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I Love Anna

Since Iím not the best at describing games, I would say Anna is an explorative horror game. By which I mean you arenít so much chased by horrifying creatures but wandering through a creepy and immersive space where you feel like you might be chased by horrifying creatures at any second.

Officially however, the game is a Ďfirst person horror adventure with 3D graphicsí, is set in an old sawmill in Val díAyas, Italy. You begin the game in a sunny, lush and beautiful garden, seemingly in a remote forest; in direct contrast to the houseís atmosphere. The player must solve puzzles in the seemingly deserted house while their sanity declines, resulting in some terrifying instances.

I'm not joking.

The game suffered poor reviews however, for a few reasons. Firstly, you canít really die, so there isnít much motivation out of fear. Secondly, the puzzles are presented with incredibly little suggestion regarding what you are meant to do. Thirdly, the interface is somewhat clunky and awkward. I agree with these issues; as much as I loved the game, I found these to be problematic. Although I never actually felt like I couldnít die (in fact, I think I missed out on something here because I was under the impression I could die anytime), my deaths seemed random. I couldnít understand why I had just collapsed and respawned outside the house. Adding to the confusion, the puzzles are pretty unclear Ė while I had a vague idea that the stove was broken, I had no idea how to fix it and with what items. Did I have to replace the pipe above the stove? Eventually I found the vaguely labelled Ďspare partsí, which allowed it to be repaired. Similarly when I was trying to get an offering for the Goddess, although I had a general idea of what I was meant to do, it was difficult to figure out how exactly to use the items I had in the correct way. I spent a lot of time wrestling with the inventory system and randomly trying to combine items in the hopes that I could get moving and explore the house more.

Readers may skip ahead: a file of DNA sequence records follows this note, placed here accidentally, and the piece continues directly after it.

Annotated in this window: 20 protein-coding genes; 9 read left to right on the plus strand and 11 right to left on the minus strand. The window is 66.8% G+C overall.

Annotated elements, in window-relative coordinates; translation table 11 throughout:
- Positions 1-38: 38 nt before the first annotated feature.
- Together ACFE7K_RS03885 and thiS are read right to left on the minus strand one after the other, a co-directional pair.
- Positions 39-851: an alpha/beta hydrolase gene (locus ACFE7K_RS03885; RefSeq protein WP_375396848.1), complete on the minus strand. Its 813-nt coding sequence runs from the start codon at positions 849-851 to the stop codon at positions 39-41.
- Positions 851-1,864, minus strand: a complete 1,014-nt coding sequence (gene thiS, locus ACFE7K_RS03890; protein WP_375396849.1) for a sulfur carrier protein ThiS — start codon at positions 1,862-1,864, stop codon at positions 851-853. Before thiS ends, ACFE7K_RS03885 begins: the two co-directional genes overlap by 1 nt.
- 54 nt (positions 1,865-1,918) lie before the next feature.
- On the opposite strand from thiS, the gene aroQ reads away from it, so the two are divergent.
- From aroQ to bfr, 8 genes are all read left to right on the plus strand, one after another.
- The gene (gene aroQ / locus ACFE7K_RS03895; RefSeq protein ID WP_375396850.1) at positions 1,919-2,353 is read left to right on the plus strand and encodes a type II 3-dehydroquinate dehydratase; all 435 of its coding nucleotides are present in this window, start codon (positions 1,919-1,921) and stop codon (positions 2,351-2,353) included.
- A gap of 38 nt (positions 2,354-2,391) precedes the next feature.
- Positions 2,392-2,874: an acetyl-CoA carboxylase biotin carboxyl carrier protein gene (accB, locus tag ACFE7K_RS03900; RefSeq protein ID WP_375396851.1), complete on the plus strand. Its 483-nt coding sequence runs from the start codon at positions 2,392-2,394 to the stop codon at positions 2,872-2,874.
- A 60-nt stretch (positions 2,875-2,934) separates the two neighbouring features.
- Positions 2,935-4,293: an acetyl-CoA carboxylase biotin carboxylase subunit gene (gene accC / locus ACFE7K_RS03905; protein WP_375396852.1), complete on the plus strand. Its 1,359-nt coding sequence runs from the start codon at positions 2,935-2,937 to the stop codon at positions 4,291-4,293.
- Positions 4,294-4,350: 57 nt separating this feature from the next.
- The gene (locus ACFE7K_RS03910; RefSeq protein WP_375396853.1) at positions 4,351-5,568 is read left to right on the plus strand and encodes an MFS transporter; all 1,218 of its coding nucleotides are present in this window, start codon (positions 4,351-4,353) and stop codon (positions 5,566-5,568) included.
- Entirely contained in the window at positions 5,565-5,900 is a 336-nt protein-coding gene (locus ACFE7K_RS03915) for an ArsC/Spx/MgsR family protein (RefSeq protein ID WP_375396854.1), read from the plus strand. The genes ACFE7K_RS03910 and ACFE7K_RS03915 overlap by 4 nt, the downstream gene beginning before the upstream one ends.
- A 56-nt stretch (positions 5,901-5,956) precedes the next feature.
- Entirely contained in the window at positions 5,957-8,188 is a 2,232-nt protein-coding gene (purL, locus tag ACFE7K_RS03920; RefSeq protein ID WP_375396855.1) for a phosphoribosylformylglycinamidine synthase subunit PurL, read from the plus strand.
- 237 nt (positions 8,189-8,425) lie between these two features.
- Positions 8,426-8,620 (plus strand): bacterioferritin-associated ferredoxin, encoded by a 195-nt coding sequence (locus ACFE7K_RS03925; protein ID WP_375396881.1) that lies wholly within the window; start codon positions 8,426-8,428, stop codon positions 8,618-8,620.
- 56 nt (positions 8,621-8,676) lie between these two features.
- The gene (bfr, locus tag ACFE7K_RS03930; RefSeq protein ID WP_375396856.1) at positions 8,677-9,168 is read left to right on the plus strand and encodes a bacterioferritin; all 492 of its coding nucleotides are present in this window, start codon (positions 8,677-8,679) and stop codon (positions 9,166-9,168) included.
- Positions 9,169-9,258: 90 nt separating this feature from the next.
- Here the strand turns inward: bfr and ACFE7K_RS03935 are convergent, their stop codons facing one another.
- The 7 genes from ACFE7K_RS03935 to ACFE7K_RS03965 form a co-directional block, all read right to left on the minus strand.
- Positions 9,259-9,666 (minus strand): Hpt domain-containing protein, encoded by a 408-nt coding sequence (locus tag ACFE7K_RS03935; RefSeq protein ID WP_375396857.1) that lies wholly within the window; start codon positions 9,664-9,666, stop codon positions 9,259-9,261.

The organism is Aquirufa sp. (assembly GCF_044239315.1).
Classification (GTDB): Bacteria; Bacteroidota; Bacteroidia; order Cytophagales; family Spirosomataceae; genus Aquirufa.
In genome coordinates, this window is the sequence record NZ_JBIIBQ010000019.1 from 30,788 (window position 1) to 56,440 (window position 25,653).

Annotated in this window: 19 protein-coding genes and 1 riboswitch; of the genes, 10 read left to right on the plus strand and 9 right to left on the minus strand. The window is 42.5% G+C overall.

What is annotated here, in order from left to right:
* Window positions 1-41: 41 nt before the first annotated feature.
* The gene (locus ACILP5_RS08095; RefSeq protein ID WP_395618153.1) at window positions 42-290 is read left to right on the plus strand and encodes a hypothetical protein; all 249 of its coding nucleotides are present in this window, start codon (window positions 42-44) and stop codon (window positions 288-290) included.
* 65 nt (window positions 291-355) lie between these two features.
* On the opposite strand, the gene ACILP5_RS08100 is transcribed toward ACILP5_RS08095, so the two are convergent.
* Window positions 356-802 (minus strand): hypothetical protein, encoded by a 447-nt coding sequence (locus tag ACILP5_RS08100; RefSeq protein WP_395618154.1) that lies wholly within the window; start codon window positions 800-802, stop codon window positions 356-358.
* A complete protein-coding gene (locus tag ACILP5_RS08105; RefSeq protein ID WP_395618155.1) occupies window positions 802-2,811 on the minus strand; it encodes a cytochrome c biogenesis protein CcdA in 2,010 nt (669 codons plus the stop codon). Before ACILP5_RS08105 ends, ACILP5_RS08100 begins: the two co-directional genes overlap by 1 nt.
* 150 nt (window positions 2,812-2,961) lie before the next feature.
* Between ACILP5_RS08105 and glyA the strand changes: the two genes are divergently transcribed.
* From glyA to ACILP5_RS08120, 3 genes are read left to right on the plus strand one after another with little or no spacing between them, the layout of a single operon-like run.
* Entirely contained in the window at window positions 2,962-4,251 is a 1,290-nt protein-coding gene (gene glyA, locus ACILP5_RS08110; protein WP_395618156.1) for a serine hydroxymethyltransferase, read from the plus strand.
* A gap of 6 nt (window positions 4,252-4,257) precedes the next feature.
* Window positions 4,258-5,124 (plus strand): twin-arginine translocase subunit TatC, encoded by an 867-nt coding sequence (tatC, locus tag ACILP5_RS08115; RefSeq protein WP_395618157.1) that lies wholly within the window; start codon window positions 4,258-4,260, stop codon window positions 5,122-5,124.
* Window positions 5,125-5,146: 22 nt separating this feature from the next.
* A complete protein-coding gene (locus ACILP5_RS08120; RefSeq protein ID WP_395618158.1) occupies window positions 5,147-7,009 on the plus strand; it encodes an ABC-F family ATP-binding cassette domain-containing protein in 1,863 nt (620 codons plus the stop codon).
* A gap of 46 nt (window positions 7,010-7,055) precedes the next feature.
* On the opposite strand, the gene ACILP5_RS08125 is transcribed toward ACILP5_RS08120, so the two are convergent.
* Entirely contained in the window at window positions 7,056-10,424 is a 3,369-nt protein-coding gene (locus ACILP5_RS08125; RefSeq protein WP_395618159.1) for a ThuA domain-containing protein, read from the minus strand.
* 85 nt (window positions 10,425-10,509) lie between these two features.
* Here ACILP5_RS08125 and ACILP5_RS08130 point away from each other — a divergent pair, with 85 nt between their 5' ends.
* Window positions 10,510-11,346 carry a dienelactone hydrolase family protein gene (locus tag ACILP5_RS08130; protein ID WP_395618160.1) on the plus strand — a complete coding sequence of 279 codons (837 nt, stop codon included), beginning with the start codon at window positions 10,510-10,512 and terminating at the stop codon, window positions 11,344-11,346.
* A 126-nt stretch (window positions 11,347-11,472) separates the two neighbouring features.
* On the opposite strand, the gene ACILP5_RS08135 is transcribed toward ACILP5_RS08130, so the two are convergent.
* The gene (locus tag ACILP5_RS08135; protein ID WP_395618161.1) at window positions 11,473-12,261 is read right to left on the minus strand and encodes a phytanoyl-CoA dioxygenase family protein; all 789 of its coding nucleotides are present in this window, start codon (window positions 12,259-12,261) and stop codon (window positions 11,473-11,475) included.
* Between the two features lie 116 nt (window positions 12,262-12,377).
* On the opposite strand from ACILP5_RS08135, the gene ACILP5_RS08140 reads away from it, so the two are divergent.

So after all of that complaining, why do I like the game? It provides incredible atmosphere. I constantly felt on edge, drawn forward by eerie singing, creaking, and banging. I wanted to explore every part of the house, and I did; creeping forward inch by excruciating inch, peeking around corners, ready to jump out of my chair at any moment.

Foreboding bumping sounds suggested I go to this room, where I was greeted by this eerie spectacle. It seems almost poetic, suggesting something,but I donít know what. The position of the body on the floor, what the body actually is, if itís alive, the black marks on the floor, the light bulb precariously dangling from the ceiling. The quality of the floorboards really impressed me, and made the image seem all the more real, even though the mix of white wall and red brick suggest an alternate reality or dimension. At this point Iím scared, but so curious to find out more.

I nearly jumped out of my skin when I entered this bedroom, having heard screaming and banging noises getting louder and louder.